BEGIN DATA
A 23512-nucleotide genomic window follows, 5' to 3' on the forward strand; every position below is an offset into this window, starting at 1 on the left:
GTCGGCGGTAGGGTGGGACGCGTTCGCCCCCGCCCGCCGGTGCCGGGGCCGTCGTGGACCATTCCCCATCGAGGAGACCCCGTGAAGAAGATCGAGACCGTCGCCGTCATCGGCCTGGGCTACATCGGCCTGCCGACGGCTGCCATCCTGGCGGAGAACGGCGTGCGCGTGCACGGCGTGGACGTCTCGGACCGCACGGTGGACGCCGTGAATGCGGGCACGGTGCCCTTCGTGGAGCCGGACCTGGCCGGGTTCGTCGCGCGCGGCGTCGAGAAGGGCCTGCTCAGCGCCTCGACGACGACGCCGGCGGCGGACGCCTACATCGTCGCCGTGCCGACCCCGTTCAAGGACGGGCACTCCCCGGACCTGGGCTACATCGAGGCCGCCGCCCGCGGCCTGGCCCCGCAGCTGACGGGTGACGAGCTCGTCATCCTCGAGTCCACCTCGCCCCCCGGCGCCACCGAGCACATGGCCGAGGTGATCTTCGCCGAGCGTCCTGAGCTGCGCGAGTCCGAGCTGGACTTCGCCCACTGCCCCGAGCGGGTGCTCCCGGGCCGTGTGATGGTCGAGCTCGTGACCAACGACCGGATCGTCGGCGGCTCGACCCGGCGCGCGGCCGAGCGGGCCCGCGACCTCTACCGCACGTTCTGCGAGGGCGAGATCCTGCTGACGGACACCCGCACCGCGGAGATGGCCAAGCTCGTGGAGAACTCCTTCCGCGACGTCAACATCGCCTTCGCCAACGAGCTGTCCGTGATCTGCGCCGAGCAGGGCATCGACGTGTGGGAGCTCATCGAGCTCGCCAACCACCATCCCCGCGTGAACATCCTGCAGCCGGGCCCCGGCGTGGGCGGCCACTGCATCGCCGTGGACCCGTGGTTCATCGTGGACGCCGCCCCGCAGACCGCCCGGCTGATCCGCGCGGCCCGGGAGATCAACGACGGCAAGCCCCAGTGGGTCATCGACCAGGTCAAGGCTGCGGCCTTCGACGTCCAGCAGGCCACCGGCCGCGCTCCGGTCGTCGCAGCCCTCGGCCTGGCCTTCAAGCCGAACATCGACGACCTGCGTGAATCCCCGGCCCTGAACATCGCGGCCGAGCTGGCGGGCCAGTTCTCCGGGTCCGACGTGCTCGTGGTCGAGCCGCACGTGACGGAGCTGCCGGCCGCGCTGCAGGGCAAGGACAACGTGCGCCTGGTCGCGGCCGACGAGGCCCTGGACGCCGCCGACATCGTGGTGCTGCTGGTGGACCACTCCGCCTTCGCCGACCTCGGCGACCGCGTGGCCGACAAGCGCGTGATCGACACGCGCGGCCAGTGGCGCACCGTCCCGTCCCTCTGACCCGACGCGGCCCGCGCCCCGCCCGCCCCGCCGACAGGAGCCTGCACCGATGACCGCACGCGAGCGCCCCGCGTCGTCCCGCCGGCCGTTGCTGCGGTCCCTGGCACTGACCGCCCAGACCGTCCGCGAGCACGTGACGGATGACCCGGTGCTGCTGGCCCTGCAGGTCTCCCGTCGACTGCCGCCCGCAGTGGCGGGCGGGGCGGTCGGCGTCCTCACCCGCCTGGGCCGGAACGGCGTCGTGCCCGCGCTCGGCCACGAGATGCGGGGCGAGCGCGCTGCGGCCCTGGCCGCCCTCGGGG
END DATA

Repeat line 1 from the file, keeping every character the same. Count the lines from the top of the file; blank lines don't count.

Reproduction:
A 23512-nucleotide genomic window follows, 5' to 3' on the forward strand; every position below is an offset into this window, starting at 1 on the left: